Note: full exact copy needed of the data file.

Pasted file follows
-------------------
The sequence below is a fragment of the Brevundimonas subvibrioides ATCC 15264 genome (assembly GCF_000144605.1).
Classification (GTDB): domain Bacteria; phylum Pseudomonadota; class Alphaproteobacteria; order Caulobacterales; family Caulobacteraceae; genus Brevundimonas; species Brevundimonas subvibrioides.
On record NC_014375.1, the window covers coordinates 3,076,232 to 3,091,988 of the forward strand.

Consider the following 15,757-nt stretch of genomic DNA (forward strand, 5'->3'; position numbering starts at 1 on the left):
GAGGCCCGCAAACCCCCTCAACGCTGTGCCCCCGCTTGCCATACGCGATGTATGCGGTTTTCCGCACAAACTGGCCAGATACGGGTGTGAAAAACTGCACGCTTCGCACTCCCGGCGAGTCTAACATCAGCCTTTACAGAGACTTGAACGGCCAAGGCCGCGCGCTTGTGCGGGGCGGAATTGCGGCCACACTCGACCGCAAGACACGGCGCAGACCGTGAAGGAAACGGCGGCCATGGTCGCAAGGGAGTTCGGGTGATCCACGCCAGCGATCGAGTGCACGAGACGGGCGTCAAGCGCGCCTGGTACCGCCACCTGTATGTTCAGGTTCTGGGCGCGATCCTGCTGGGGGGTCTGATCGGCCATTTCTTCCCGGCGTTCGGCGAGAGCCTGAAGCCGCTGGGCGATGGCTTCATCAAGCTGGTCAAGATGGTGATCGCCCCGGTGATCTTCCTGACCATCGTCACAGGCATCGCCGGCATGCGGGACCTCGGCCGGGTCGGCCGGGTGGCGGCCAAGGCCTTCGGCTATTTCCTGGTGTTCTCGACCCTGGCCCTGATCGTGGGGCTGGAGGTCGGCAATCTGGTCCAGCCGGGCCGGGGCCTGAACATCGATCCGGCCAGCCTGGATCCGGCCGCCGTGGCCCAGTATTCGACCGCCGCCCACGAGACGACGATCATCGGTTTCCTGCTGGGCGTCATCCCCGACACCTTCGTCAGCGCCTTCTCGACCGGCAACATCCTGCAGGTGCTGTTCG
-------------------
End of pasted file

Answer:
The sequence below is a fragment of the Brevundimonas subvibrioides ATCC 15264 genome (assembly GCF_000144605.1).
Classification (GTDB): domain Bacteria; phylum Pseudomonadota; class Alphaproteobacteria; order Caulobacterales; family Caulobacteraceae; genus Brevundimonas; species Brevundimonas subvibrioides.
On record NC_014375.1, the window covers coordinates 3,076,232 to 3,091,988 of the forward strand.

Consider the following 15,757-nt stretch of genomic DNA (forward strand, 5'->3'; position numbering starts at 1 on the left):
GAGGCCCGCAAACCCCCTCAACGCTGTGCCCCCGCTTGCCATACGCGATGTATGCGGTTTTCCGCACAAACTGGCCAGATACGGGTGTGAAAAACTGCACGCTTCGCACTCCCGGCGAGTCTAACATCAGCCTTTACAGAGACTTGAACGGCCAAGGCCGCGCGCTTGTGCGGGGCGGAATTGCGGCCACACTCGACCGCAAGACACGGCGCAGACCGTGAAGGAAACGGCGGCCATGGTCGCAAGGGAGTTCGGGTGATCCACGCCAGCGATCGAGTGCACGAGACGGGCGTCAAGCGCGCCTGGTACCGCCACCTGTATGTTCAGGTTCTGGGCGCGATCCTGCTGGGGGGTCTGATCGGCCATTTCTTCCCGGCGTTCGGCGAGAGCCTGAAGCCGCTGGGCGATGGCTTCATCAAGCTGGTCAAGATGGTGATCGCCCCGGTGATCTTCCTGACCATCGTCACAGGCATCGCCGGCATGCGGGACCTCGGCCGGGTCGGCCGGGTGGCGGCCAAGGCCTTCGGCTATTTCCTGGTGTTCTCGACCCTGGCCCTGATCGTGGGGCTGGAGGTCGGCAATCTGGTCCAGCCGGGCCGGGGCCTGAACATCGATCCGGCCAGCCTGGATCCGGCCGCCGTGGCCCAGTATTCGACCGCCGCCCACGAGACGACGATCATCGGTTTCCTGCTGGGCGTCATCCCCGACACCTTCGTCAGCGCCTTCTCGACCGGCAACATCCTGCAGGTGCTGTTCG